Lack of information persists for rural communities

MUTARE, ZIMBABWE – Minutes before 7 p.m. on a cold September evening, Violet Chisango is fumbling around with the little solar-powered radio she bought 15 years ago. After checking that the battery is full, it plugs into “Studio 7” from Voice of America.

She waited all day for local news on this pirate radio station, which was broadcast 13,000 kilometers (about 8,000 miles) to her home in Masvingo province, south-eastern Zimbabwe, via an over-the-air frequency. short from the United States.

“Studio 7 is reliable,” she says. “This is where I got information on the issues with the coronavirus. “

Without her trusty radio, she would not have learned that vaccines had become available – and was vaccinated last summer. These evening broadcasts, on the only signal strong enough to reach her home, also keep her family informed of school closings and cyclone warnings; she also shares everything she hears with her neighbors.

Chisango is one of millions of Zimbabweans with limited access to information due to tight government control over broadcasting licenses, inadequate communications and electricity infrastructure, and the high cost of amplifying the few signals. existing remote. This lack of information may be life-threatening for rural communities – home to two-thirds of the country’s 15 million people – left in the dark about COVID-19 and the spread of the new variant of omicron, natural disasters and other threats.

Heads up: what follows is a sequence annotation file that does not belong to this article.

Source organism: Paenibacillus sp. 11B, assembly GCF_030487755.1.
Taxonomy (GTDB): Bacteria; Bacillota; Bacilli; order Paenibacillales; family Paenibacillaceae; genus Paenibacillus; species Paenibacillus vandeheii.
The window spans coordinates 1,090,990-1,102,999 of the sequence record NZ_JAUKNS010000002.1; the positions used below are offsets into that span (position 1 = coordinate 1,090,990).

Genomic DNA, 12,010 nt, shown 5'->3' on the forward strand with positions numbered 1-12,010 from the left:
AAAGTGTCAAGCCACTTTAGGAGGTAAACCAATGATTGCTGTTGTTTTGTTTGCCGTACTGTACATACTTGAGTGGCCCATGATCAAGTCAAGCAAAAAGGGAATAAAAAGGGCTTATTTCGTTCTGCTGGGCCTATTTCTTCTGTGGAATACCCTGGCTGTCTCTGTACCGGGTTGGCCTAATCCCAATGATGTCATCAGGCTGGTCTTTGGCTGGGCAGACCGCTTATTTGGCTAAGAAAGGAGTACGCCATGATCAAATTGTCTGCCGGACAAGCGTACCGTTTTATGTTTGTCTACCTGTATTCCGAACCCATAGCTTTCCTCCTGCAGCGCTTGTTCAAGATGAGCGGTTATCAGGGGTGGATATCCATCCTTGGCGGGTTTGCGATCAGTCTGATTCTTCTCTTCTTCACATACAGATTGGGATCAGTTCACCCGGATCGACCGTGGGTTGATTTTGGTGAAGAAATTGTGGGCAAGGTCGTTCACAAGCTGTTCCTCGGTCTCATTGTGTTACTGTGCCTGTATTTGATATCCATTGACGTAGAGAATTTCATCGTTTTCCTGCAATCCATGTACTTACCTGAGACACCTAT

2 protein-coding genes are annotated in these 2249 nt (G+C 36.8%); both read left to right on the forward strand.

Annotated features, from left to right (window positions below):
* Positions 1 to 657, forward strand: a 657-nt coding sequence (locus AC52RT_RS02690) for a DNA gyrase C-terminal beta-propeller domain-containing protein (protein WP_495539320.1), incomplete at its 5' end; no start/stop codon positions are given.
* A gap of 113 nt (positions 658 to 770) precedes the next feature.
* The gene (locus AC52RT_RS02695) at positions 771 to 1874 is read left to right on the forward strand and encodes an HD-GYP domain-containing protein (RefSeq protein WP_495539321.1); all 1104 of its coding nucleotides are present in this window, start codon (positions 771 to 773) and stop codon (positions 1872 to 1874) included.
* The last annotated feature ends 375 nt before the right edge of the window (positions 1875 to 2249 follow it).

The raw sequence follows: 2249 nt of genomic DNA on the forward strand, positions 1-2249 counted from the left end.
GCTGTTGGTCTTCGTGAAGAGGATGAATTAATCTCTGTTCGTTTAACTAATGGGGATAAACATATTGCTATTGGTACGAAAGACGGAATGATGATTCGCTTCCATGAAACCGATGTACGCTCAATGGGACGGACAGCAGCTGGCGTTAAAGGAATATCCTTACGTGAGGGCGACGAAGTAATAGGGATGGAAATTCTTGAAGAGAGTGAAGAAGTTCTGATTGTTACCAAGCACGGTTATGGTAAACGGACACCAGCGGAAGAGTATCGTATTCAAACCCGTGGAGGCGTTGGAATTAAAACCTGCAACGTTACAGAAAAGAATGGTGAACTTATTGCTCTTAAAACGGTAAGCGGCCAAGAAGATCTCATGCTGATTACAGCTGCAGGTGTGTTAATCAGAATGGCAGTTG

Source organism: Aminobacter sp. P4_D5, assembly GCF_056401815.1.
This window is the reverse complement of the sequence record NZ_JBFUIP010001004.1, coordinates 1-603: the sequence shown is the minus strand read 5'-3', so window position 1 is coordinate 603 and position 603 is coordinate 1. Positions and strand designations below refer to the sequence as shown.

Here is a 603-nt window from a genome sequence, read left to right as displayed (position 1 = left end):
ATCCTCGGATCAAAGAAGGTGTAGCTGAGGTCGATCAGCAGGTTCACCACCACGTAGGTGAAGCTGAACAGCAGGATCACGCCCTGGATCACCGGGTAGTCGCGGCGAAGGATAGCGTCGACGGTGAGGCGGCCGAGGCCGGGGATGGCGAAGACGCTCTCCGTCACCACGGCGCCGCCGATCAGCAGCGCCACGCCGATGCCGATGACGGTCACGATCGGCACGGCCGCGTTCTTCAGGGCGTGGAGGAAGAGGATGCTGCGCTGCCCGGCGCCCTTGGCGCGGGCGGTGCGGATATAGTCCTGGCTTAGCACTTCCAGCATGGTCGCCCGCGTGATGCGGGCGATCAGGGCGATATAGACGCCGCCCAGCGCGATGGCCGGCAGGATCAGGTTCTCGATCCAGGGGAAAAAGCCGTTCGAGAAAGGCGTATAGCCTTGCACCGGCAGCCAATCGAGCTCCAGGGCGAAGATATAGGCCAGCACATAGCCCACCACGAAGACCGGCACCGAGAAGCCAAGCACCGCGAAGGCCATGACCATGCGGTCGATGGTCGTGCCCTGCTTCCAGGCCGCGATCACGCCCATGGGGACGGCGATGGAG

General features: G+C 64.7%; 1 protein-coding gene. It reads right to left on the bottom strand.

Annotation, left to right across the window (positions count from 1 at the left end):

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Satellite dishes adorn nearly every rooftop in Mutare, ensuring that households can receive a range of local, regional and global information and entertainment. This technology is out of reach in rural areas.

In Chimanimani, a village in eastern Zimbabwe, Moses Muyambo missed the dissemination alerts of Cyclone Idai in March 2019 and seriously injured his legs when floodwaters swept him away. Determined to keep residents safe in the future, community leaders worked on plans for a local radio station, which was licensed earlier this year, said Panganai Chirongera, a city councilor.

In cities, Zimbabweans with disposable income and stable electricity can get information from a range of national television and radio stations, satellite channels and internet services. Satellite technology costs around 9,200 Zimbabwe dollars (ZWL) ($ 100) for a household, with monthly subscription fees starting at ZWL 644 ($ 7). The average urban household earns around ZWL 15,805 ($ 172) per month, according to a December 2020 report from the Zimbabwe Vulnerability Assessment Committee. In contrast, a committee survey in April 2020 indicated that the average rural household earns only ZWL 3,036 ($ 33) per month.

Access to information is a human right, which has been denied to the majority of the country, said Noveti Muponora, lawmaker of Mount Darwin North, a district 160 kilometers (99 miles) northeast of Harare.

“In my area, they turn to Mozambican radio stations or pirate radio stations,” he says, adding that he has continually appealed to the Broadcasting Authority of Zimbabwe, which oversees the country’s airwaves, for the installation of boosters so that the inhabitants of Mount Darwin can receive TV and radio signals.

After maintaining tight control over broadcast and television rights since independence in 1980, the government of Zimbabwe began to respond to the growing wave of local and global voices arguing for more accessible and affordable sources of information.